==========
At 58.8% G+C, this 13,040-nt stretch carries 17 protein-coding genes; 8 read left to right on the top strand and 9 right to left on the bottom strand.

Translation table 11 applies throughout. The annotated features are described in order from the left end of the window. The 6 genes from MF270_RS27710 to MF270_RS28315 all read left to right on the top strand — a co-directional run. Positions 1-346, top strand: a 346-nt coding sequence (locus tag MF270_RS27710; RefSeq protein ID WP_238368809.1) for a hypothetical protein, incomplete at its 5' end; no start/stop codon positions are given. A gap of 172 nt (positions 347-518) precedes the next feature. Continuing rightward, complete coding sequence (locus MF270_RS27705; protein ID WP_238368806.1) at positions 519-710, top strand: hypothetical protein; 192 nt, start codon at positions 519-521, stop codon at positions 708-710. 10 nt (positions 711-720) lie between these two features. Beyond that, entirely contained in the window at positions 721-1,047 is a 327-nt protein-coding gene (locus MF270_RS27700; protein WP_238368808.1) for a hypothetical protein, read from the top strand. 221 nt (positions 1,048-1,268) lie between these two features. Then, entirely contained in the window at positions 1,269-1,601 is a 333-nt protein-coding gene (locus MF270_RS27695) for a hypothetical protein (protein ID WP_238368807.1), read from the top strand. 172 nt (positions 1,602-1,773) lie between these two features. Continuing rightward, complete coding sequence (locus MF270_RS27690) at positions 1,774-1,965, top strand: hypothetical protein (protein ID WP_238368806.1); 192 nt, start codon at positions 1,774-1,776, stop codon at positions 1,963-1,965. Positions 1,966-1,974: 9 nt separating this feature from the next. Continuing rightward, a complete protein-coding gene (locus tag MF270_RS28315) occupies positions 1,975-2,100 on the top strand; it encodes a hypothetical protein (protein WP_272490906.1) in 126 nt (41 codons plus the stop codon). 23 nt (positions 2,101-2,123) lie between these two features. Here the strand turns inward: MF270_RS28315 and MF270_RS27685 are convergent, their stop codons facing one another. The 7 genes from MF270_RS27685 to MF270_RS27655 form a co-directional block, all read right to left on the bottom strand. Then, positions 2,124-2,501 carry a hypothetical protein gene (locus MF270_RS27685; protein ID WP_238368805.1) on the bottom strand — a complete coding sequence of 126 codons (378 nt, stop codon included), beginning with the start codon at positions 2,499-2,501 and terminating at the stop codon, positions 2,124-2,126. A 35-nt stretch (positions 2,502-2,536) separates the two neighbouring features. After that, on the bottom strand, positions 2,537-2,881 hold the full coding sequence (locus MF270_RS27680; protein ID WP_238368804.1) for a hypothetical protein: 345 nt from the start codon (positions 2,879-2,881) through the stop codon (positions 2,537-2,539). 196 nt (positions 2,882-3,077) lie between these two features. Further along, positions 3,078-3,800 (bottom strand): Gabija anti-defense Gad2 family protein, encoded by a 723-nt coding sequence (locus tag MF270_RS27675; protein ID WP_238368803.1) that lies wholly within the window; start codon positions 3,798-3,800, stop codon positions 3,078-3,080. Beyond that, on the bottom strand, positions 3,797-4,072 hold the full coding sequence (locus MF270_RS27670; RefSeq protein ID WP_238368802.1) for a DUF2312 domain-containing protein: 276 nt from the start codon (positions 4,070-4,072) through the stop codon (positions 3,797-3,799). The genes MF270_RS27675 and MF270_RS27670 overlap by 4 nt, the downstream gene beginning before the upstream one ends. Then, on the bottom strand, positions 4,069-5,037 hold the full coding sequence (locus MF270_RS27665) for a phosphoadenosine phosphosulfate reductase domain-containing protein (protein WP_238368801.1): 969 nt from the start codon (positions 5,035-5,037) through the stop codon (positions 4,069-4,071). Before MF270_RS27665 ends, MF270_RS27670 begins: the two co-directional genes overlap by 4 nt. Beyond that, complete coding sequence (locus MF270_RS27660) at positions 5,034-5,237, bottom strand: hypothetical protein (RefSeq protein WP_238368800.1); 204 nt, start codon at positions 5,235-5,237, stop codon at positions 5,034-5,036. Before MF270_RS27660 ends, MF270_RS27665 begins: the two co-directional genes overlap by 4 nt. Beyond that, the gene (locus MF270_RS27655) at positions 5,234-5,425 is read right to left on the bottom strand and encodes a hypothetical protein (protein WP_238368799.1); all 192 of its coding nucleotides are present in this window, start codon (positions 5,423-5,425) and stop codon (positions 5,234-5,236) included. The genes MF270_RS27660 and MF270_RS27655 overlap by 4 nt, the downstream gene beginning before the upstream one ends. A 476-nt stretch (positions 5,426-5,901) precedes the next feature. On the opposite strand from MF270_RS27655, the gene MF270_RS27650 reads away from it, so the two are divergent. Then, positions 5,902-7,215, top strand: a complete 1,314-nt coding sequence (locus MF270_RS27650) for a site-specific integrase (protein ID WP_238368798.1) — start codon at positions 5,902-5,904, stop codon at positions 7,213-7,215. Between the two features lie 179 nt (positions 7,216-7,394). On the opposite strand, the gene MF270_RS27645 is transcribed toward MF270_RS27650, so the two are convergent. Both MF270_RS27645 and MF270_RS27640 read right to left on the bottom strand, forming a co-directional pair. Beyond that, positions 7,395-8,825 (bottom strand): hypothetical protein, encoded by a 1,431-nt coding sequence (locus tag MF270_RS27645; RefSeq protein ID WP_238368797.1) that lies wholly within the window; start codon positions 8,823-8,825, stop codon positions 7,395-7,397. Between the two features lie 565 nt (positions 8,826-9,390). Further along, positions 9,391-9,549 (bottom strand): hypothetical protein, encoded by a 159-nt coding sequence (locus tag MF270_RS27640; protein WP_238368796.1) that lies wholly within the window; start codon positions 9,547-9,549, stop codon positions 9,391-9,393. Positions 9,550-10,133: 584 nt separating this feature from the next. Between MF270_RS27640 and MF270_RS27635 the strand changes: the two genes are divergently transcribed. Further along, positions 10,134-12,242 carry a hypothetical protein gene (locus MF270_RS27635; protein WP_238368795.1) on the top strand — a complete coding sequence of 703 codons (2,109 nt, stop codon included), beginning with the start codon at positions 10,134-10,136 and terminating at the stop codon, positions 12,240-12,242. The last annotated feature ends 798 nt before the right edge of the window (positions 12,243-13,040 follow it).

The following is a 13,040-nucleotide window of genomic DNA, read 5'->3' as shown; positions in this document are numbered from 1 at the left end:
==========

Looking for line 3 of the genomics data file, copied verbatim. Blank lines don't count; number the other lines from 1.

The following is a 13,040-nucleotide window of genomic DNA, read 5'->3' as shown; positions in this document are numbered from 1 at the left end: